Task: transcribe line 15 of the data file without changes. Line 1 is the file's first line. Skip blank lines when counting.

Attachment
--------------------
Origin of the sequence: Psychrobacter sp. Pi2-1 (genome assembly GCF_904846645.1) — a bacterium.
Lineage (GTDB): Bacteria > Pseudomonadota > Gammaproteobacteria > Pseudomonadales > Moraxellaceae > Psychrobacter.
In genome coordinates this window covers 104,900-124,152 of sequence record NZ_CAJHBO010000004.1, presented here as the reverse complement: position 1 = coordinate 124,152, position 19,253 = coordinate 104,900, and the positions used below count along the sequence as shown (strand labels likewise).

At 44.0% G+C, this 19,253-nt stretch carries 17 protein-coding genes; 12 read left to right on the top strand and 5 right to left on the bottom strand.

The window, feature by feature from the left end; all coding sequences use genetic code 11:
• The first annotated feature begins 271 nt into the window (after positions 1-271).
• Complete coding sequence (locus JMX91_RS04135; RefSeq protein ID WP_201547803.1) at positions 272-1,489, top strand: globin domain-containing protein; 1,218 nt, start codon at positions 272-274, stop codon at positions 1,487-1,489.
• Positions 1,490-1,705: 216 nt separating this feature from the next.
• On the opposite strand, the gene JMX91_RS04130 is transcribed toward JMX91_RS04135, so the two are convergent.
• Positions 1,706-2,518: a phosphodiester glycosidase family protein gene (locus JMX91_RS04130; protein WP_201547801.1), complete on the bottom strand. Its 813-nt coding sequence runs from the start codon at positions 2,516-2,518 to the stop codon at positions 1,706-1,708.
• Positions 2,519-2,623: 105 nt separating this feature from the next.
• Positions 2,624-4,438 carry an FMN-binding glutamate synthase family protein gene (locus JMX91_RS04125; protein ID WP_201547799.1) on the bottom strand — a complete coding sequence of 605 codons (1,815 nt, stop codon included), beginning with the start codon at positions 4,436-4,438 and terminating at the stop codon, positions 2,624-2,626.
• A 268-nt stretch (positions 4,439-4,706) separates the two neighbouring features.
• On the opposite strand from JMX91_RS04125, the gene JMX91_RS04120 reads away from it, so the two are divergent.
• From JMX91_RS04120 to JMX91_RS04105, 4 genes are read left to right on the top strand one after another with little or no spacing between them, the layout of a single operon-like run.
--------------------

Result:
• From JMX91_RS04120 to JMX91_RS04105, 4 genes are read left to right on the top strand one after another with little or no spacing between them, the layout of a single operon-like run.